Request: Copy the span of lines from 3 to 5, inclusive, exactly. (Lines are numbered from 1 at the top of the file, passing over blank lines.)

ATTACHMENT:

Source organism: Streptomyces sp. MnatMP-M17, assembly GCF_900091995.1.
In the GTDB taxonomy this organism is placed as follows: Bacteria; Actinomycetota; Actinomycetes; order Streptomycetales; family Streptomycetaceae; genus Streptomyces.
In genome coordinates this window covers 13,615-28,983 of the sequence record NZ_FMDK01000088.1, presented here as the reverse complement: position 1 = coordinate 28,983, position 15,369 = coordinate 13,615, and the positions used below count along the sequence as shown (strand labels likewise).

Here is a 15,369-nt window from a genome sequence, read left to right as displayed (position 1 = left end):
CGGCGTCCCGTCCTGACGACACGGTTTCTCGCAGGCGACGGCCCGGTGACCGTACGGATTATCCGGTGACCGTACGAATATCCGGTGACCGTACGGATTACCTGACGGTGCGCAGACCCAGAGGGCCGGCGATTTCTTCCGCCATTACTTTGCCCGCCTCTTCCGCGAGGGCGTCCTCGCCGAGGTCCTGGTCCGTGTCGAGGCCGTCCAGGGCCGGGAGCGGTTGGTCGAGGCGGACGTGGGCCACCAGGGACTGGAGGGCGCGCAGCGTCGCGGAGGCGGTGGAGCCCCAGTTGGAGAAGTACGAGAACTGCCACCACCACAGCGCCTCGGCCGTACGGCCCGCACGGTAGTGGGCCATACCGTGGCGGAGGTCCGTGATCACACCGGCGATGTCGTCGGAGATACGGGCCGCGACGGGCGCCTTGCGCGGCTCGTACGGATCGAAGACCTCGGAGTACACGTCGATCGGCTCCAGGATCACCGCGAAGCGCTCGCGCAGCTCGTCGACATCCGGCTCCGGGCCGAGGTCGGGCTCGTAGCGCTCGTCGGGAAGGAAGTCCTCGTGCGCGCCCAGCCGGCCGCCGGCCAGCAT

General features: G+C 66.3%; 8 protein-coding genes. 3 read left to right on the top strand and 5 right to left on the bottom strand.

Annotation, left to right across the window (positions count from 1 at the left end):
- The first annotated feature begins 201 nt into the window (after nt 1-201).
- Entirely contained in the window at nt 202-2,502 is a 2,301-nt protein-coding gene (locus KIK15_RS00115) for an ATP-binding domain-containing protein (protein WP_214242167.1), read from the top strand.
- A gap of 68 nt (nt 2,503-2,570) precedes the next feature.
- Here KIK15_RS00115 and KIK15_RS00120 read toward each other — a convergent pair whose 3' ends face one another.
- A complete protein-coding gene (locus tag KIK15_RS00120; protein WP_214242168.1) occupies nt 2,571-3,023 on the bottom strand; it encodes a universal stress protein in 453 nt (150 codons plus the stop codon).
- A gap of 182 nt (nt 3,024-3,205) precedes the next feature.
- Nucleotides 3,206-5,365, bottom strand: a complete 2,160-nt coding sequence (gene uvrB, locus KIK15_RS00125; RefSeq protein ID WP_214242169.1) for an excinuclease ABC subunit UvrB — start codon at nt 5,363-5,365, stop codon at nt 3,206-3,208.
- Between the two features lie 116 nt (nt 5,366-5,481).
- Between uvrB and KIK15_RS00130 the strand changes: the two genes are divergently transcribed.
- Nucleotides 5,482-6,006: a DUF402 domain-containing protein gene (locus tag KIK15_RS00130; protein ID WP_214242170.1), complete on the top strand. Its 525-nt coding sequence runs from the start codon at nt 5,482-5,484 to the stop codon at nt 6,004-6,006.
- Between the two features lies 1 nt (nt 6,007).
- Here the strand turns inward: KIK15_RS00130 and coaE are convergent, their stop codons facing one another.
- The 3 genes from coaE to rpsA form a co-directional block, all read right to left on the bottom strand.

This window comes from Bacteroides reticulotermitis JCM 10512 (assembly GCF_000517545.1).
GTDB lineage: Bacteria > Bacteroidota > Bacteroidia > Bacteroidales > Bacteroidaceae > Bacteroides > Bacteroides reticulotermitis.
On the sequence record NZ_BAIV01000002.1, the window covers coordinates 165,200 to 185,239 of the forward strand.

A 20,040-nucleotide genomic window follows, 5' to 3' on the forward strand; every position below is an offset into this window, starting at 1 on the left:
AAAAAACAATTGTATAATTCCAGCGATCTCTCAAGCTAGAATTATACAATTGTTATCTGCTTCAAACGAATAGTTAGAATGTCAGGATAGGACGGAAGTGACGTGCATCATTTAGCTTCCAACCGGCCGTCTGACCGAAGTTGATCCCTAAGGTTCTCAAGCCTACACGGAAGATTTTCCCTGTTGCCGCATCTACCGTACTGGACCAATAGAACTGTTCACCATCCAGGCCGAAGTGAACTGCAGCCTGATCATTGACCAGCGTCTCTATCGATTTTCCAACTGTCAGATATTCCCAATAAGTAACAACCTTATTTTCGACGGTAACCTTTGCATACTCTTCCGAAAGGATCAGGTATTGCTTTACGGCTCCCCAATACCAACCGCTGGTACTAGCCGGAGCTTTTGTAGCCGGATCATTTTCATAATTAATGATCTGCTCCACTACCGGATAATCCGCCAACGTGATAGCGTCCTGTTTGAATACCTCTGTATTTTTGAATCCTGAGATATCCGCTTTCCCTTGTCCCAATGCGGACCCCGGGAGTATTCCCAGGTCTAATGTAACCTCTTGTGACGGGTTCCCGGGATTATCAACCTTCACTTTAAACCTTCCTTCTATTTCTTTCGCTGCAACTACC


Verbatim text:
In genome coordinates this window covers 13,615-28,983 of the sequence record NZ_FMDK01000088.1, presented here as the reverse complement: position 1 = coordinate 28,983, position 15,369 = coordinate 13,615, and the positions used below count along the sequence as shown (strand labels likewise).

Here is a 15,369-nt window from a genome sequence, read left to right as displayed (position 1 = left end):
CGGCGTCCCGTCCTGACGACACGGTTTCTCGCAGGCGACGGCCCGGTGACCGTACGGATTATCCGGTGACCGTACGAATATCCGGTGACCGTACGGATTACCTGACGGTGCGCAGACCCAGAGGGCCGGCGATTTCTTCCGCCATTACTTTGCCCGCCTCTTCCGCGAGGGCGTCCTCGCCGAGGTCCTGGTCCGTGTCGAGGCCGTCCAGGGCCGGGAGCGGTTGGTCGAGGCGGACGTGGGCCACCAGGGACTGGAGGGCGCGCAGCGTCGCGGAGGCGGTGGAGCCCCAGTTGGAGAAGTACGAGAACTGCCACCACCACAGCGCCTCGGCCGTACGGCCCGCACGGTAGTGGGCCATACCGTGGCGGAGGTCCGTGATCACACCGGCGATGTCGTCGGAGATACGGGCCGCGACGGGCGCCTTGCGCGGCTCGTACGGATCGAAGACCTCGGAGTACACGTCGATCGGCTCCAGGATCACCGCGAAGCGCTCGCGCAGCTCGTCGACATCCGGCTCCGGGCCGAGGTCGGGCTCGTAGCGCTCGTCGGGAAGGAAGTCCTCGTGCGCGCCCAGCCGGCCGCCGGCCAGCAT